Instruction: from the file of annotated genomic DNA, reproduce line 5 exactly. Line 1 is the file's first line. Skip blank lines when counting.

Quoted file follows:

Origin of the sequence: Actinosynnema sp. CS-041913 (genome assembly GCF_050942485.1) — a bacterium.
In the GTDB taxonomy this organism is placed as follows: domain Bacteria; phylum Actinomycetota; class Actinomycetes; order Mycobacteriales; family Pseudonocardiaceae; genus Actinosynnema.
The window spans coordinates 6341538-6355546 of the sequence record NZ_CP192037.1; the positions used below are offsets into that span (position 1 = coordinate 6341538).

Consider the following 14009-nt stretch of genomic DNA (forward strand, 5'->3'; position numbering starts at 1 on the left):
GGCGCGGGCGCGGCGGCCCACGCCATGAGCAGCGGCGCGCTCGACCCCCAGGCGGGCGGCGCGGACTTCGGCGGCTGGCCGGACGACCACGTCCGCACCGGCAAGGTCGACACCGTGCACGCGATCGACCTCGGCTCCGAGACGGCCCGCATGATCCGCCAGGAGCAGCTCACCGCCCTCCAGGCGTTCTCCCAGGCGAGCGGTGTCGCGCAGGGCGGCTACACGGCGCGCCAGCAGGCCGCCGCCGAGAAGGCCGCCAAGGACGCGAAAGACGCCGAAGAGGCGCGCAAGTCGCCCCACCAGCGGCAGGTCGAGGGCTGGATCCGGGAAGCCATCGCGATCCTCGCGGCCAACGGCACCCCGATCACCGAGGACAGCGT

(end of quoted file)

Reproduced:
GGCGCGGGCGCGGCGGCCCACGCCATGAGCAGCGGCGCGCTCGACCCCCAGGCGGGCGGCGCGGACTTCGGCGGCTGGCCGGACGACCACGTCCGCACCGGCAAGGTCGACACCGTGCACGCGATCGACCTCGGCTCCGAGACGGCCCGCATGATCCGCCAGGAGCAGCTCACCGCCCTCCAGGCGTTCTCCCAGGCGAGCGGTGTCGCGCAGGGCGGCTACACGGCGCGCCAGCAGGCCGCCGCCGAGAAGGCCGCCAAGGACGCGAAAGACGCCGAAGAGGCGCGCAAGTCGCCCCACCAGCGGCAGGTCGAGGGCTGGATCCGGGAAGCCATCGCGATCCTCGCGGCCAACGGCACCCCGATCACCGAGGACAGCGT